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February Focus on Booster Seats and Safety Belts
Oregon Department of Transportation
Carla Levinski
Office: (503) 986-4199
Shelley Snow
Office: (503) 986-3438
Oregon State Police
Lieutenant Gregg Hastings
Public Information Officer
Office: (503) 731-3020 ext. 247

One in three children under age eight killed or injured in crashes in 2007 in Oregon was using adult belt systems (231 children) or was totally unrestrained (16 children). That’s one reason safety advocates are promoting the use of proper safety seats for child passengers. The other? Even though Oregonians are buckling up in record numbers, lack of safety belt use was a major factor in half of all Oregon motor vehicle fatalities in 2007.
“Consistent safety belt use is the single most effective way to protect people and reduce fatalities in motor vehicle crashes,” said Carla Levinski, Occupant Protection program manager at the Oregon Department of Transportation. “It’s important that we continue getting that message out.”
Law enforcement agencies around the state, including 30 Sheriff Offices, 76 Police Departments and the OSP Patrol Division, will be keeping a keen eye on safety belt, booster seat and child safety seat use from Feb. 9 – 22 in a campaign funded through ODOT’s Transportation Safety Division. A new public service announcement will also begin airing, reminding motorists that “Just one click can save your life. So buckle up.”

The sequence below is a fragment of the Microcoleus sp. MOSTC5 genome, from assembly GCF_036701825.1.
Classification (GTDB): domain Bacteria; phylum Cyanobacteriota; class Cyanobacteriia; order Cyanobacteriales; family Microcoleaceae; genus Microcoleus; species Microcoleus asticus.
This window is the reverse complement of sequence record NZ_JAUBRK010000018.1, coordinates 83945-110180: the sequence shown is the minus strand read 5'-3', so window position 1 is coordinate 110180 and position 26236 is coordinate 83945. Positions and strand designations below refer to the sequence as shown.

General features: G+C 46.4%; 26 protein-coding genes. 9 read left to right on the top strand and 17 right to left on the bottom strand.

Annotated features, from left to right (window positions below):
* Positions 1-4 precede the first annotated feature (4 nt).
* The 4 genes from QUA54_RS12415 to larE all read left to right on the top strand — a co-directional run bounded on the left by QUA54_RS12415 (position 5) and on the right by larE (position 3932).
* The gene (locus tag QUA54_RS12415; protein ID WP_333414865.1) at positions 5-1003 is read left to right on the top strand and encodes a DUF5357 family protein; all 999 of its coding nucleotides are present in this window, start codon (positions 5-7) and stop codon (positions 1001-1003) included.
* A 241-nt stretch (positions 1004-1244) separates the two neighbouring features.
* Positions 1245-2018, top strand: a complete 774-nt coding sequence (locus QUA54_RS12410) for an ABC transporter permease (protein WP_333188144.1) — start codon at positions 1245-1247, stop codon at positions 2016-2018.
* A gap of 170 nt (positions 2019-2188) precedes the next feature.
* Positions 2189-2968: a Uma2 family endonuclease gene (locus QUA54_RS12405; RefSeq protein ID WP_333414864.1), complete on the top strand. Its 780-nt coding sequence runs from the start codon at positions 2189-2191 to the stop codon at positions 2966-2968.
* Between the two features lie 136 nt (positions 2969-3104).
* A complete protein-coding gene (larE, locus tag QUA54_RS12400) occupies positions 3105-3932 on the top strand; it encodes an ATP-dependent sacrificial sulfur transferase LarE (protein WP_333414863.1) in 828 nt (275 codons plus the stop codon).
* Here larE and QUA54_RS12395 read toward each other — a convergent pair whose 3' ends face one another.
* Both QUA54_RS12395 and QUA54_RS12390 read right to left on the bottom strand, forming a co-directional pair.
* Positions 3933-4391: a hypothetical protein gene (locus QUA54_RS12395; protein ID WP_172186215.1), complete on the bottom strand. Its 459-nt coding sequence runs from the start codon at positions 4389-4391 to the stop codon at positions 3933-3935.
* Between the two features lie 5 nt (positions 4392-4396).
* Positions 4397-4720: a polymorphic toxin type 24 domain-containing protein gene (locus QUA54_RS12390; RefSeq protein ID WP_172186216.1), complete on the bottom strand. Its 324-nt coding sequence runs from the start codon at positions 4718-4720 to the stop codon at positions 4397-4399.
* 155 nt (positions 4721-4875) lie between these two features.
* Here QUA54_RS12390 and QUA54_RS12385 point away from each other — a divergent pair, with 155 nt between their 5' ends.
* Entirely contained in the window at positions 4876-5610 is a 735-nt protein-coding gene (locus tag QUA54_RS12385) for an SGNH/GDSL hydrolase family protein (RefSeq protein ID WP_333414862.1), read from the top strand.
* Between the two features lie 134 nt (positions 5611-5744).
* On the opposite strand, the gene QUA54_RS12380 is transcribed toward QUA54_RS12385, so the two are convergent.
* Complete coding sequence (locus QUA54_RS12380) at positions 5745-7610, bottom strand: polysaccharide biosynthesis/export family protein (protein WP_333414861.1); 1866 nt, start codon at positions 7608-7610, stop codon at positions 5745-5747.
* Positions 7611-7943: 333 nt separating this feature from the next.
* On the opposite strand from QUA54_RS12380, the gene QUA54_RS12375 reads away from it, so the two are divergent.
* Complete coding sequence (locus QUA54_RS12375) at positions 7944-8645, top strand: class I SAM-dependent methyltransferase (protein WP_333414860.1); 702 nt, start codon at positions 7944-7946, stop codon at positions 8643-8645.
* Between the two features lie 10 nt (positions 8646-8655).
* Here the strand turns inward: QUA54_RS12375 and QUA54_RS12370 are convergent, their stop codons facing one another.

For child passengers, that means using the proper restraint system for their size. Oregon law requires the following:
  • A child weighing less than 40 pounds must be restrained in a child safety seat.
  • A child under one year of age or weighing less than twenty pounds must be restrained in a child seat, rear facing.
  • A child over forty pounds but under age eight or less than 4’ 9” tall must be restrained in a booster seat that elevates them so the lap/shoulder belts fit correctly.
For adults, Oregon law requires “proper use” of safety belts. That means using the entire belt system, with the lap belt low across your hips, and the shoulder belt over your collarbone and crossing the center of your chest. Belts should be free of slack and lying flat with no twists or knots. If the shoulder belt portion of an adult safety belt rides up onto your neck or feels uncomfortable, slide the built-in adjuster up or down or move your seat forward or backward.
“Your shoulder belt should not be under your arm or behind your back,” Levinski said. “Wearing a belt improperly can cause serious internal injuries or ejection in a crash.”
Levinski noted that someone who is unbelted or improperly belted is five times more likely to be ejected in a crash.
“The odds of surviving after you are thrown from a vehicle are about one in four,” she said. “We want Oregonians to remember just one click can save your life.”
For help with child safety seats, refer to the seat manufacturer’s instructions or vehicle owner’s manual, or call ACTS Oregon Child Safety Seat Resource Center at 1-800-772-1315.